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Rural hedgehogs in sharp decline, survey shows
Pesticides, increased field sizes and intensive farming are all associated with the fall in rural hedgehog numbers.

Conservationists to work more widely with farmers 

At least half of all native hedgehogs have been lost from the British countryside in the last 20 years, according to new figures.

The State of Britain’s Hedgehogs Report 2018 is published jointly by the British Hedgehog Preservation Society (BHPS) and People's Trust for Endangered Species (PTES).

It found that hedgehogs in rural areas are in sharp decline, with their numbers decreasing by around 50 per cent since the year 2000.

It is thought that pesticides, increased field sizes and intensive farming are all associated with the fall in numbers of hedgehogs in rural areas. The BHPS and the PTES are now planning to engage with the farming community to help conserve this iconic creature.

“Farmers play a vital role in producing food, but they’re also well placed to help protect, maintain and enhance our countryside,” explains Emily Wilson, hedgehog officer for Hedgehog Street, a public action campaign run by BHPS and PTES.

“The Government recently reiterated plans to reform the EU Common Agricultural Policy to reward landowners for delivering environmental benefits. Many farmers already have a sustainable approach to agriculture, and we think there’s a great opportunity to work more widely with them to stem the alarming decline of our country hedgehogs.”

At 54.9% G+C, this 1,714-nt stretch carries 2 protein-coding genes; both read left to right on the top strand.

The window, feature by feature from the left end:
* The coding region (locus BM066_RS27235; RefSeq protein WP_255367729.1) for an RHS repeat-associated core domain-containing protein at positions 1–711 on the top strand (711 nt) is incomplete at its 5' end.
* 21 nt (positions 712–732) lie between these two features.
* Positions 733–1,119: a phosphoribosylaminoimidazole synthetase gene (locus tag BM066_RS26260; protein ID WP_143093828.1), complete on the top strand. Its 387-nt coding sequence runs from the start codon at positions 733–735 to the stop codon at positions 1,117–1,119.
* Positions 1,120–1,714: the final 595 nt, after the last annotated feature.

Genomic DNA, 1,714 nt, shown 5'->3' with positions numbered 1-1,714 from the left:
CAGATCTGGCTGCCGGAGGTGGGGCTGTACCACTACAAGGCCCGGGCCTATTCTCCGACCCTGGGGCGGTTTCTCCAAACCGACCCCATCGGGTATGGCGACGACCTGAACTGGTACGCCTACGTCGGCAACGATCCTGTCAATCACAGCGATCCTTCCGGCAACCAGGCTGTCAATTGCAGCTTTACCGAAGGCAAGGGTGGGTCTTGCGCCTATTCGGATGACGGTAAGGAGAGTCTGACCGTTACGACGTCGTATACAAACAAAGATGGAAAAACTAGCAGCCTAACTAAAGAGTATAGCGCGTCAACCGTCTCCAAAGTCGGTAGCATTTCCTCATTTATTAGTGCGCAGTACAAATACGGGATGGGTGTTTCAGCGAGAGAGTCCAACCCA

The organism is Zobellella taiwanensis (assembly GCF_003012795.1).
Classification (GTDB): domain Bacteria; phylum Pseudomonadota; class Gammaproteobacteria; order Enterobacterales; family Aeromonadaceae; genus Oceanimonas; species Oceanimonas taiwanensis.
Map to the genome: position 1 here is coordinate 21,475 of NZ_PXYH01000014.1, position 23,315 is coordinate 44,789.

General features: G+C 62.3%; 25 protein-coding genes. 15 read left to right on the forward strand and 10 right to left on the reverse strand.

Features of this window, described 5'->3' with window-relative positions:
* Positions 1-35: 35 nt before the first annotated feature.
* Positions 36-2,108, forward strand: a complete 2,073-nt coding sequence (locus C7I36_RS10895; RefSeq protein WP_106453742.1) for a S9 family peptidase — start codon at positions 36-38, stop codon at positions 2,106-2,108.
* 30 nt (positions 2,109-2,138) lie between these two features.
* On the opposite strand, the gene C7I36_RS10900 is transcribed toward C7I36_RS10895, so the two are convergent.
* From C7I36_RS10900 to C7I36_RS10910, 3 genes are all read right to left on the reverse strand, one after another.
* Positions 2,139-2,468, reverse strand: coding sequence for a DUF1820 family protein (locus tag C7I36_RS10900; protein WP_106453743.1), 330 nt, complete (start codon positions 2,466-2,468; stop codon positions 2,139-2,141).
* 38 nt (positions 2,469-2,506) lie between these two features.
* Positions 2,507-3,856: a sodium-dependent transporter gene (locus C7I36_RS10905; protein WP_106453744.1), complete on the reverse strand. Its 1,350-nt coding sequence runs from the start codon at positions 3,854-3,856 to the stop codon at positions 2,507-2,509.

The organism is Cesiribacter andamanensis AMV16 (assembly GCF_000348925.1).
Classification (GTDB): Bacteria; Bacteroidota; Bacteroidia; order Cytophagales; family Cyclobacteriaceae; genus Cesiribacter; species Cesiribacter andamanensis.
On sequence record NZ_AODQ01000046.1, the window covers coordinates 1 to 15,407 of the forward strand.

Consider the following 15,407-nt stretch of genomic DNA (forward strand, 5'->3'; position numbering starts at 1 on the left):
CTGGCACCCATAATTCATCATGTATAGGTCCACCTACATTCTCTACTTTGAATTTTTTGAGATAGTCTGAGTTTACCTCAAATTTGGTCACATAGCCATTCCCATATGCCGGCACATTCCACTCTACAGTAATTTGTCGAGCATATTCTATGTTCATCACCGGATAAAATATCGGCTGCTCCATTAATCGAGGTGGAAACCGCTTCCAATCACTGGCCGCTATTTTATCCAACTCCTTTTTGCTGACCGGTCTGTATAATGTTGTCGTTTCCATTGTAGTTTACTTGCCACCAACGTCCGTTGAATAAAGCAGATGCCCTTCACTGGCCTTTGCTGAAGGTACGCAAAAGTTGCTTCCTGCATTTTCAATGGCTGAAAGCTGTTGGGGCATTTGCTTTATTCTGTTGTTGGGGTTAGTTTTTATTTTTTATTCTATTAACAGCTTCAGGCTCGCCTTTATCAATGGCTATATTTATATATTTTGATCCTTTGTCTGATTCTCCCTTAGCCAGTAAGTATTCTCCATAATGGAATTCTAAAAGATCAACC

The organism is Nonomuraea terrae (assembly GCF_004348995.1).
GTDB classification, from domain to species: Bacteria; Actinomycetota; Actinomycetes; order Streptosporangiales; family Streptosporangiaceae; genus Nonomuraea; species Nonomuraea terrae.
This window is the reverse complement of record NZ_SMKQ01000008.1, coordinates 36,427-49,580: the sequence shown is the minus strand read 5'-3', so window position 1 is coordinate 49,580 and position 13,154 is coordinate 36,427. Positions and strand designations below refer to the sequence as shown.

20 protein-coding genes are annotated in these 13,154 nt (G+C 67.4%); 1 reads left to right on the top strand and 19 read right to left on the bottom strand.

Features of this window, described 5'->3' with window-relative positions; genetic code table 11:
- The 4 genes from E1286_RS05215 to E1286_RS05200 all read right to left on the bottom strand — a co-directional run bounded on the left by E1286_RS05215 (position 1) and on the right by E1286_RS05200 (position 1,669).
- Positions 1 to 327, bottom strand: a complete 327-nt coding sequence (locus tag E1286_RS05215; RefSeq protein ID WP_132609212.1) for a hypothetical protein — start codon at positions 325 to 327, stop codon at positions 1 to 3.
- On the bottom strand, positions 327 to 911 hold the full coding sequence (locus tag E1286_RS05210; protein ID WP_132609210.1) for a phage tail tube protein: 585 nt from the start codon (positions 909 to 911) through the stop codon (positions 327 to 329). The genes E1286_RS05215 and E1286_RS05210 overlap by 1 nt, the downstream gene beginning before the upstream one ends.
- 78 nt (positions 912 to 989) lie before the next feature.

The State of Britain’s Hedgehogs Report also highlights a more positive outlook for hedgehogs in urban areas. Whilst the species has fallen by a third in towns and cities since 2000, the rate of decline is slowing.

The survey also found that hedgehogs are not disappearing from urban green areas are fast as they were 15 years ago, and could even be returning. Interestingly, in some areas where hedgehogs are found, the numbers appear to be growing.

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Survey seeks to learn about racehorse aftercare

News Story 1
 The British Horseracing Authority (BHA) is launching a survey to improve understanding of aftercare for thoroughbreds. The survey has been emailed to trainers, who are asked to share their own experiences, with a focus on life after horses finish their racing careers. It forms part of an equine health and welfare strategy being developed by the BHA. 

News Shorts
Charity welcomes new ambassadors

Battersea Dogs and Cats Home has appointed the actor Anthony Head and renowned canine behaviourist, Sarah Fisher, as official ambassadors. They join existing ambassadors Paul O’Grady, Amanda Holden, David Gandy and Jacqueline Wilson.

Anthony is best known for his roles in Buffy the Vampire Slayer, The Iron Lady and Girlfriends. He has previously lent his voice to Battersea’s videos and appeals, as well as performing readings at the charity’s Christmas Carol Concert and Collars & Coats Gala Ball.

Meanwhile Sarah has worked across all three of the charity’s centres, offering advice in dealing with a variety of complex and challenging dogs. She has also fostered several Battersea animals and trained many members of staff in using the Tellington Touch method of training, to keep dogs calm and relaxed.